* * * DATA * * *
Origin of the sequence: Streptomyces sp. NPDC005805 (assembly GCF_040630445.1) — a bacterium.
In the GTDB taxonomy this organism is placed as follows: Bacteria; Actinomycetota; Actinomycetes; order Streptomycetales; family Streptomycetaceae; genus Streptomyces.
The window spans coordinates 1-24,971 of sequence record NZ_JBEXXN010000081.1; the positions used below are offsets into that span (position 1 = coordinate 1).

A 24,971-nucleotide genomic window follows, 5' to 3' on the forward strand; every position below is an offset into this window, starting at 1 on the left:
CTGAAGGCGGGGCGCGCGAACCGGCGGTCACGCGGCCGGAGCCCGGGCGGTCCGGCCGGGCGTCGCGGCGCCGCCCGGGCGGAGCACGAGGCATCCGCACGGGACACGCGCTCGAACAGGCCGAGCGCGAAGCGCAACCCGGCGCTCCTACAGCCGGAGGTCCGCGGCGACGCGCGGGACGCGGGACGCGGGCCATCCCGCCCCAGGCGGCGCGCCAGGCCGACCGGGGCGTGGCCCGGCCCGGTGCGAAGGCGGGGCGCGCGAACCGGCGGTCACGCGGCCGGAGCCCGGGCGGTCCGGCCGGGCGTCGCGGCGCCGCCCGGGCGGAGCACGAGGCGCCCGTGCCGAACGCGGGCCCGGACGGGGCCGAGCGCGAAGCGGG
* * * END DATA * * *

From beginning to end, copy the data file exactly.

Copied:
Origin of the sequence: Streptomyces sp. NPDC005805 (assembly GCF_040630445.1) — a bacterium.
In the GTDB taxonomy this organism is placed as follows: Bacteria; Actinomycetota; Actinomycetes; order Streptomycetales; family Streptomycetaceae; genus Streptomyces.
The window spans coordinates 1-24,971 of sequence record NZ_JBEXXN010000081.1; the positions used below are offsets into that span (position 1 = coordinate 1).

A 24,971-nucleotide genomic window follows, 5' to 3' on the forward strand; every position below is an offset into this window, starting at 1 on the left:
CTGAAGGCGGGGCGCGCGAACCGGCGGTCACGCGGCCGGAGCCCGGGCGGTCCGGCCGGGCGTCGCGGCGCCGCCCGGGCGGAGCACGAGGCATCCGCACGGGACACGCGCTCGAACAGGCCGAGCGCGAAGCGCAACCCGGCGCTCCTACAGCCGGAGGTCCGCGGCGACGCGCGGGACGCGGGACGCGGGCCATCCCGCCCCAGGCGGCGCGCCAGGCCGACCGGGGCGTGGCCCGGCCCGGTGCGAAGGCGGGGCGCGCGAACCGGCGGTCACGCGGCCGGAGCCCGGGCGGTCCGGCCGGGCGTCGCGGCGCCGCCCGGGCGGAGCACGAGGCGCCCGTGCCGAACGCGGGCCCGGACGGGGCCGAGCGCGAAGCGGG